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Hoffmann, R. A wiki for the life sciences where authorship matters. Nature Genetics (2008)

Complex regulation of calcium-binding protein D9k (calbindin-D(9k)) in the mouse uterus during early pregnancy and at the site of embryo implantation.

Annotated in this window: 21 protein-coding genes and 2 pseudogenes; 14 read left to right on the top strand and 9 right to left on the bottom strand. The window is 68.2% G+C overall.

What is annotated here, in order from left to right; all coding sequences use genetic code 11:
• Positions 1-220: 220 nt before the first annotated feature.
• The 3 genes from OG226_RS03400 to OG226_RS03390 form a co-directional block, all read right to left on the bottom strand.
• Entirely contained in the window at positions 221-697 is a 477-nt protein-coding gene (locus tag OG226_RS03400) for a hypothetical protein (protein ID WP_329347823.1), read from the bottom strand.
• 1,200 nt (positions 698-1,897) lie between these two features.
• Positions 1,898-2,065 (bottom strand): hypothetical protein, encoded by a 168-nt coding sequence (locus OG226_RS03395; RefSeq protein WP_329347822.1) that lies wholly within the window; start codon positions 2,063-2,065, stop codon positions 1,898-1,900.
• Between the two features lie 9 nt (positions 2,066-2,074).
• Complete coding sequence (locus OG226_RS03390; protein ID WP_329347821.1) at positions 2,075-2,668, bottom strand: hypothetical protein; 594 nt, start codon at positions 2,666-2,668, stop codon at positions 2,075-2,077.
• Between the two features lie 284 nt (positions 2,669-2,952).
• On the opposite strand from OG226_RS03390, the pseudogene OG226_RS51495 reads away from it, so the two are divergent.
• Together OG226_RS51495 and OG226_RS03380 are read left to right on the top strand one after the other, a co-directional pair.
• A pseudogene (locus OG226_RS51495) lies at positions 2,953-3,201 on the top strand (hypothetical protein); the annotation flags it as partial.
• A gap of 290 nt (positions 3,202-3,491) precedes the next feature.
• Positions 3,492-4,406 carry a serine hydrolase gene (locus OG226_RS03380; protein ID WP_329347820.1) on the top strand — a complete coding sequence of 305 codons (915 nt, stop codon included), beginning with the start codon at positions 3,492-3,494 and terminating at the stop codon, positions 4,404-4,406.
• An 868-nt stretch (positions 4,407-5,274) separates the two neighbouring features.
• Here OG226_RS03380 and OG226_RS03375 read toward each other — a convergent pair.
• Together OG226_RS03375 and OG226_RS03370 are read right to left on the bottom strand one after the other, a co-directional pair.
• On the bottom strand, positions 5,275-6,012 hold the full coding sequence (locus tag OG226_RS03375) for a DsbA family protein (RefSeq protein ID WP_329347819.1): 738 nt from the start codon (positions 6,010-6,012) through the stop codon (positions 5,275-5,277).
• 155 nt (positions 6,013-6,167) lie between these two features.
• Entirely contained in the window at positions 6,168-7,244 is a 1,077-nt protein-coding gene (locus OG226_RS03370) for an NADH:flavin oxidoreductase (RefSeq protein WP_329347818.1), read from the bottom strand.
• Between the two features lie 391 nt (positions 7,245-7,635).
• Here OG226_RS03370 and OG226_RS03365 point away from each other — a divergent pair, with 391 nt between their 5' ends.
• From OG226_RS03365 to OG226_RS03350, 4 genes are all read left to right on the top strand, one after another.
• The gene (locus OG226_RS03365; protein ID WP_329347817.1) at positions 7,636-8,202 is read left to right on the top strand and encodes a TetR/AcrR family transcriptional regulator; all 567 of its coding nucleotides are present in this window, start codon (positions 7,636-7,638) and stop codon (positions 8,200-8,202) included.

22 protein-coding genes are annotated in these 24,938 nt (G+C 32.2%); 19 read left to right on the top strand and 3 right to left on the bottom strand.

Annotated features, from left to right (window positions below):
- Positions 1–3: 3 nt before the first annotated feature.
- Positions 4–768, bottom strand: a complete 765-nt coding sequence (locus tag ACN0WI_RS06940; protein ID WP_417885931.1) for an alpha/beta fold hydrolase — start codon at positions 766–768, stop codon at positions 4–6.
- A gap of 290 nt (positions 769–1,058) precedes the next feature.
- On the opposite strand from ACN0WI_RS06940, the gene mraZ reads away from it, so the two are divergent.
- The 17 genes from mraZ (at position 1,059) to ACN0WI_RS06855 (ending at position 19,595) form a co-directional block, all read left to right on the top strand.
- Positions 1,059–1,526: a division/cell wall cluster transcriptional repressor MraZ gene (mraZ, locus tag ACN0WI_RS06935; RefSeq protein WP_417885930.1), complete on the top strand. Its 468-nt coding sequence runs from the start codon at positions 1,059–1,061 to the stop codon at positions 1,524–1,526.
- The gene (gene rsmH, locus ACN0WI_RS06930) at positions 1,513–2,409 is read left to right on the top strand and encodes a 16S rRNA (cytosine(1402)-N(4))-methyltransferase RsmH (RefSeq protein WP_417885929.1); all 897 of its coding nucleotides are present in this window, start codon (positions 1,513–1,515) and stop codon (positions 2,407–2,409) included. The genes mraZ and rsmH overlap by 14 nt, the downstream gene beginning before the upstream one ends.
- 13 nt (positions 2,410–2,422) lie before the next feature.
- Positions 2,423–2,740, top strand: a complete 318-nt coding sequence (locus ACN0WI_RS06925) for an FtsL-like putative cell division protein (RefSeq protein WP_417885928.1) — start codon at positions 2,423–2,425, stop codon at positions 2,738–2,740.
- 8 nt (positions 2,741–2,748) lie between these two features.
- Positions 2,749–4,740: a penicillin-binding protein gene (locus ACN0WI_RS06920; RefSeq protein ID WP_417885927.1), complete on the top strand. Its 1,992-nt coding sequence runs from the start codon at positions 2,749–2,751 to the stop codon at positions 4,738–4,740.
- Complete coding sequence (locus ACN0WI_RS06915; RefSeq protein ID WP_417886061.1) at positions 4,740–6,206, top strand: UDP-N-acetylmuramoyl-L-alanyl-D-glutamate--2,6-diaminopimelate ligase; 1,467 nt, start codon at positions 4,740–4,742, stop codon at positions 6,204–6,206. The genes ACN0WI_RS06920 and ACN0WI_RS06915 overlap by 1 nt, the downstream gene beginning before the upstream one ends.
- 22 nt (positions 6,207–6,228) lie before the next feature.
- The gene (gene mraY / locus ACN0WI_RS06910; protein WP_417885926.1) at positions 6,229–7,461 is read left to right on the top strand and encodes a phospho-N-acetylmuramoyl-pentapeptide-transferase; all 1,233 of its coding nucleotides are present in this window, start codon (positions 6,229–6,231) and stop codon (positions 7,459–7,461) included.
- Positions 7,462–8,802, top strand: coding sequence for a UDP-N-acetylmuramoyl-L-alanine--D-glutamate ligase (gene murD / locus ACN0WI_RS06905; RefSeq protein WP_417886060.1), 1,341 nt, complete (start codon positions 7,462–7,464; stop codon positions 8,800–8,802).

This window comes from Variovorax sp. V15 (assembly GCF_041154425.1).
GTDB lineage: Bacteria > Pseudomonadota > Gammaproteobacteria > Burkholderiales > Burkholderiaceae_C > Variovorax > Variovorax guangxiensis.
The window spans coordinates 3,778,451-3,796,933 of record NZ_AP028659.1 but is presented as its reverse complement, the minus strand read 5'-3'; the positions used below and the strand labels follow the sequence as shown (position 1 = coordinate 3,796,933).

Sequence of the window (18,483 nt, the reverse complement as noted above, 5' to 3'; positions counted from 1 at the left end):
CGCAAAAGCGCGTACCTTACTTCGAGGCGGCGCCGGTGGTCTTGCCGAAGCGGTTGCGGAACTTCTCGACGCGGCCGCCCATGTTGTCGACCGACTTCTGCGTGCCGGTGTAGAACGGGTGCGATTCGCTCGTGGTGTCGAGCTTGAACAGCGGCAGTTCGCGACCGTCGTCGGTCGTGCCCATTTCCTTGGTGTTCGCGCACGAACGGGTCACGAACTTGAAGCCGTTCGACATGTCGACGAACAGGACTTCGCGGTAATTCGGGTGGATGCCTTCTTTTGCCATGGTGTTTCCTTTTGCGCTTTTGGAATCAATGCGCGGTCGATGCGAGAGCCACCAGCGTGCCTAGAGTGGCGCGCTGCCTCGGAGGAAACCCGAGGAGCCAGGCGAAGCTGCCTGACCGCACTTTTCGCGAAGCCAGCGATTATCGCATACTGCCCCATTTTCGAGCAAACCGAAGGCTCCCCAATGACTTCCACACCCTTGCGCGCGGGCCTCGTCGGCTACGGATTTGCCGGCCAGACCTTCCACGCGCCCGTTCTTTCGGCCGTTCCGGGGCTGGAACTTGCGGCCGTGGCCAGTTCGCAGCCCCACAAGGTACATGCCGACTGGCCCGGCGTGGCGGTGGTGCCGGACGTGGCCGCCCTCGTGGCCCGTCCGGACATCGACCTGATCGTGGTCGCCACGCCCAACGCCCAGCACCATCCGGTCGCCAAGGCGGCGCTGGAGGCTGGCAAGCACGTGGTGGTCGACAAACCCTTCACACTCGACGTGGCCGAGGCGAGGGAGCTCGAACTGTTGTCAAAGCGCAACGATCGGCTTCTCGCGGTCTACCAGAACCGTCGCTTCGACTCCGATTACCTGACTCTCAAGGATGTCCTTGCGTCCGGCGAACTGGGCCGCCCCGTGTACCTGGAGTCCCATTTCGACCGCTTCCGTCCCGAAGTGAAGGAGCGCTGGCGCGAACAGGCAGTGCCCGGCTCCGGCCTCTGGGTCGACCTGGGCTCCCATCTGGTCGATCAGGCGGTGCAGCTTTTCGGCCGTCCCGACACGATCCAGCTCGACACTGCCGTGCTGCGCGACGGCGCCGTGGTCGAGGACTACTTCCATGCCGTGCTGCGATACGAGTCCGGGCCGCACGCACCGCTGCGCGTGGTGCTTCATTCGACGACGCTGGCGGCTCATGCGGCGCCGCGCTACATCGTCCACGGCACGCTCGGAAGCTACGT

Establishment of receptive endometrium is essential for implantation. Our aim was to identify and characterize genes uniquely regulated at the sites of implantation in mouse uterus by RNA differential display polymerase chain reaction (DDPCR). One of the gene fragments identified was 86% homologous to rat calcium-binding protein D9k (calbindin-D(9k)); the mouse counterpart had not then been cloned, but subsequently an mRNA sequence of mouse calbindin-D(9k) became available in GenBank (accession number: AF028071). This sequence is 99% homologous to the DDPCR-derived gene tag but has a shorter 3' end. Reverse transcription-polymerase chain reaction (RT-PCR) was performed using the sequence of 3' end of the DDPCR product and the 5' end of AF028071, and a full cDNA was obtained. This gene was primarily up-regulated by progesterone, but not by estrogen. It was further increased by the combination of the two steroids. Expression of calbindin-D(9k) was overall increased in the uterus during early pregnancy, but the level was significantly lower in implantation compared to interimplantation sites on Days 4.5 and 5.5 of pregnancy, becoming barely detectable in both sites after Day 6. 5. In situ hybridization localized this mRNA predominantly in the luminal epithelium of the pregnant uterus. The complex regulation of calbindin-D(9k) in mouse uterus suggests an important role for this protein during pregnancy.[1]


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